I like to make stuff. This page compiles some of the things that I’ve made that aren’t really worth splitting out on their own. A lot of them are just links to Twitter, where I tend to post the things I make.
A blog post I helped run numbers on showing how the Coronavirus outbreak affected foot traffic at airports.
A guide to how to use and understand the purpose of robustness tests.
Workshop slides about how R can be used in an econometrics classroom, focusing on data manipulation and getting familiar with the language, targeted at economics faculty who may already be familiar with other statistics packages.
Slides from a workshop about teaching research design, econometrics, and applied economics to undergraduates with causal diagrams.
Slides from a workshop about teaching ECON 305, a new causality class designed to go before the rest of econometrics.
A review of the Bryan Caplan book “A Case Against Education.”
An overview of what it’s like working as a statistical consultant, and how people tend to view the purpose of statistics.
A walkthrough of the concept of how instrumental variables estimation can be biased by the process of only performing the analysis if the instrument is strong enough.
A thread on job market advice aimed at those who are going for middle-of-the-road positions rather than R1s.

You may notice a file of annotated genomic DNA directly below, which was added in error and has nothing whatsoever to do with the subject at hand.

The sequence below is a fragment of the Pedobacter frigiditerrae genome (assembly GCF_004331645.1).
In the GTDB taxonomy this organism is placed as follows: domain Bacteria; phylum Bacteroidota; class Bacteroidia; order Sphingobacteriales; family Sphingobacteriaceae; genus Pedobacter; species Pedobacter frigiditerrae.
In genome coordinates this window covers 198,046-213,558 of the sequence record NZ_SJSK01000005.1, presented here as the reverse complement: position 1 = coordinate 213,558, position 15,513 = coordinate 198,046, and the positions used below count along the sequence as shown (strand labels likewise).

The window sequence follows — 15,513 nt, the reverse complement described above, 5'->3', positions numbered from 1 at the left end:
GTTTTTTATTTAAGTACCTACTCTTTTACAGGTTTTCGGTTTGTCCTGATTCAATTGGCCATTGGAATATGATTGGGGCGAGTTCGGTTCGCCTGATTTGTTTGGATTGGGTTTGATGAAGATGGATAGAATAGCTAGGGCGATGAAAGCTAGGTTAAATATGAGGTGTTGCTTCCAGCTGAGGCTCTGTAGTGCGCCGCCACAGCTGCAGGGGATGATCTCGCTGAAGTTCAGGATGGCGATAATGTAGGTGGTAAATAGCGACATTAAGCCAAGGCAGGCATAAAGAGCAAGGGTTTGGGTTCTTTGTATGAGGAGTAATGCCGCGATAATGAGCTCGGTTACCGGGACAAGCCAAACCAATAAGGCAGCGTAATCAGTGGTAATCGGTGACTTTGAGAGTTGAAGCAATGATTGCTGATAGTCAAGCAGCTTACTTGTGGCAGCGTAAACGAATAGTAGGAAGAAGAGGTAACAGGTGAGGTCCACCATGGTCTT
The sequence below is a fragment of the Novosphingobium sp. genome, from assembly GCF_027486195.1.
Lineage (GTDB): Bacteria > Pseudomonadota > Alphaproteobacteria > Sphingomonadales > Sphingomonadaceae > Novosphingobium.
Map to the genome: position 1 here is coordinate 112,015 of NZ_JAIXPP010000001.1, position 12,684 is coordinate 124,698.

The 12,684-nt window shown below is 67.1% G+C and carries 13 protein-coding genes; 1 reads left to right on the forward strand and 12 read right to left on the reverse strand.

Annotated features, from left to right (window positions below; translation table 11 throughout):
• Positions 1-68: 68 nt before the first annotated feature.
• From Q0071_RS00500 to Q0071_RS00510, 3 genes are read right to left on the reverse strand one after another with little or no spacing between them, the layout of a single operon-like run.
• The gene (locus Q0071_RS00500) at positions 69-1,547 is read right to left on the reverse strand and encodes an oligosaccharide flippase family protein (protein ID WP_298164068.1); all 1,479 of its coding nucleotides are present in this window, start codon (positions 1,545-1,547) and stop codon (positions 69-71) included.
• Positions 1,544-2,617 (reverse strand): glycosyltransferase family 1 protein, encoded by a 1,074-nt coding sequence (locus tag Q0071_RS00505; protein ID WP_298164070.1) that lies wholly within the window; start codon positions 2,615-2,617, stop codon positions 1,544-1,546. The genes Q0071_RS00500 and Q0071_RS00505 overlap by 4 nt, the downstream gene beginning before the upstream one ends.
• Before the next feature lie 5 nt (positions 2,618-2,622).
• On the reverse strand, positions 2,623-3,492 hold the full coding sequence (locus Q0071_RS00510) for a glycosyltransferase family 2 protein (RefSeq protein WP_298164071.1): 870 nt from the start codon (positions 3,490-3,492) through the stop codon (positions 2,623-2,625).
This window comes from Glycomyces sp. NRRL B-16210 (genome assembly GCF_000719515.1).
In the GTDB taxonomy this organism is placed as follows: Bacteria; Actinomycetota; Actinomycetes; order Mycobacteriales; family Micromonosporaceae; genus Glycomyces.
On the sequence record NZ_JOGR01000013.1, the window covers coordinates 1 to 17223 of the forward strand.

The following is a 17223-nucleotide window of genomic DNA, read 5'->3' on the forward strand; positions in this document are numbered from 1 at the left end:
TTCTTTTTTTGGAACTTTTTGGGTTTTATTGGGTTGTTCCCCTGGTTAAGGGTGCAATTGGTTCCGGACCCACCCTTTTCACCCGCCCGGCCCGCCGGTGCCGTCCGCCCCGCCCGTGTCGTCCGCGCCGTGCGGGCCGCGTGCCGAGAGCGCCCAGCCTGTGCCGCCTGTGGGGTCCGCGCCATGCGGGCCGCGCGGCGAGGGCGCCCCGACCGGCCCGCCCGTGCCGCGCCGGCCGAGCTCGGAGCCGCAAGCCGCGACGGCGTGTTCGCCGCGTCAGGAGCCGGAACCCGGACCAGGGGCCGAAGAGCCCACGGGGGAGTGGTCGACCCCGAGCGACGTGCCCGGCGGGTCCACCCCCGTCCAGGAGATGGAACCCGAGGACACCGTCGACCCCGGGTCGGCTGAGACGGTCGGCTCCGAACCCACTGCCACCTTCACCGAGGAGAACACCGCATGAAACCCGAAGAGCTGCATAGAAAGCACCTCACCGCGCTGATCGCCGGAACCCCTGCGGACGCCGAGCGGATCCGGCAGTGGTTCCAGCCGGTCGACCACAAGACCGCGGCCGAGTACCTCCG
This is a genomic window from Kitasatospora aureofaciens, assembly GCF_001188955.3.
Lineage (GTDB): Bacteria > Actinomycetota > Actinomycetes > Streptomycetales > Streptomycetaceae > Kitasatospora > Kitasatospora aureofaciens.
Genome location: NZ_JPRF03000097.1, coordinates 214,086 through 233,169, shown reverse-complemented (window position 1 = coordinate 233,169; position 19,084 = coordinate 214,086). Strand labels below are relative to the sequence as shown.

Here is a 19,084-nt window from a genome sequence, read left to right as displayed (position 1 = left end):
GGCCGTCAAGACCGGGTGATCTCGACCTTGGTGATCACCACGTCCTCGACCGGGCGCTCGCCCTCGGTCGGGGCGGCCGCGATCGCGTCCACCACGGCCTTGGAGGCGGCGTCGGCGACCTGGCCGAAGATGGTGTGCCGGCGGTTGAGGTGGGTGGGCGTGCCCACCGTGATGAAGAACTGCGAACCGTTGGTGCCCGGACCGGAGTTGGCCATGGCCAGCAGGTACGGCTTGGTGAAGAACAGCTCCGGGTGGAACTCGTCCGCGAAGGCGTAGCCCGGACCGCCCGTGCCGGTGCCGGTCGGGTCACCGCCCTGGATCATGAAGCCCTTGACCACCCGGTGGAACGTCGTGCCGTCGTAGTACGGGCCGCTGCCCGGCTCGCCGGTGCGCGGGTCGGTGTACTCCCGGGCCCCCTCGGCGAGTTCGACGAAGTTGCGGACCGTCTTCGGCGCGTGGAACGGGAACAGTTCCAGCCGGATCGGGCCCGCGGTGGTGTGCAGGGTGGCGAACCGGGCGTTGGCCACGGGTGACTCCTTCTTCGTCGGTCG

A graph showing why it’s not a great idea to use R squared to pick your model.
A set of graphs showing why it’s not a great idea to selectively report (or use) your results based on statistical significance, and how this means that in low-power situations, a significant result is very likely to be wrong!
A very preliminary look at how student debt burden and earnings vary by degree type/major.
What else do you need to know?
Data from the College Scorecard 2016-17 with hover-over information.
A graph showing how bad collider bias can get.
Ever wonder what kinds of numbers the lyrics of pop music contain?
Ever wonder how often non-English language songs make the Billboard Hot 100?
Ever wonder how good pop music is?
We sure get a lotta old guys these days.
Where does the money come from, and where does it go?
Some Econ 201 thinking about why there are so many darn TV shows these days.
A graph displaying statistical power for a test in which only a subsample responds to treatment.
In reference to a legendary StackExchange post, what does it actually mean if you sort x and y independently before regressing one on the other?
Graphs of actor names and the kinds of terms that pop up in different movie genres.
When you Google nonsense, what sites pop up?
How happy is EconTwitter? And is happiness related to instructor effectiveness? (no)
What should an economics grad student spend their time figuring out how to do? Other than, like, research and stuff.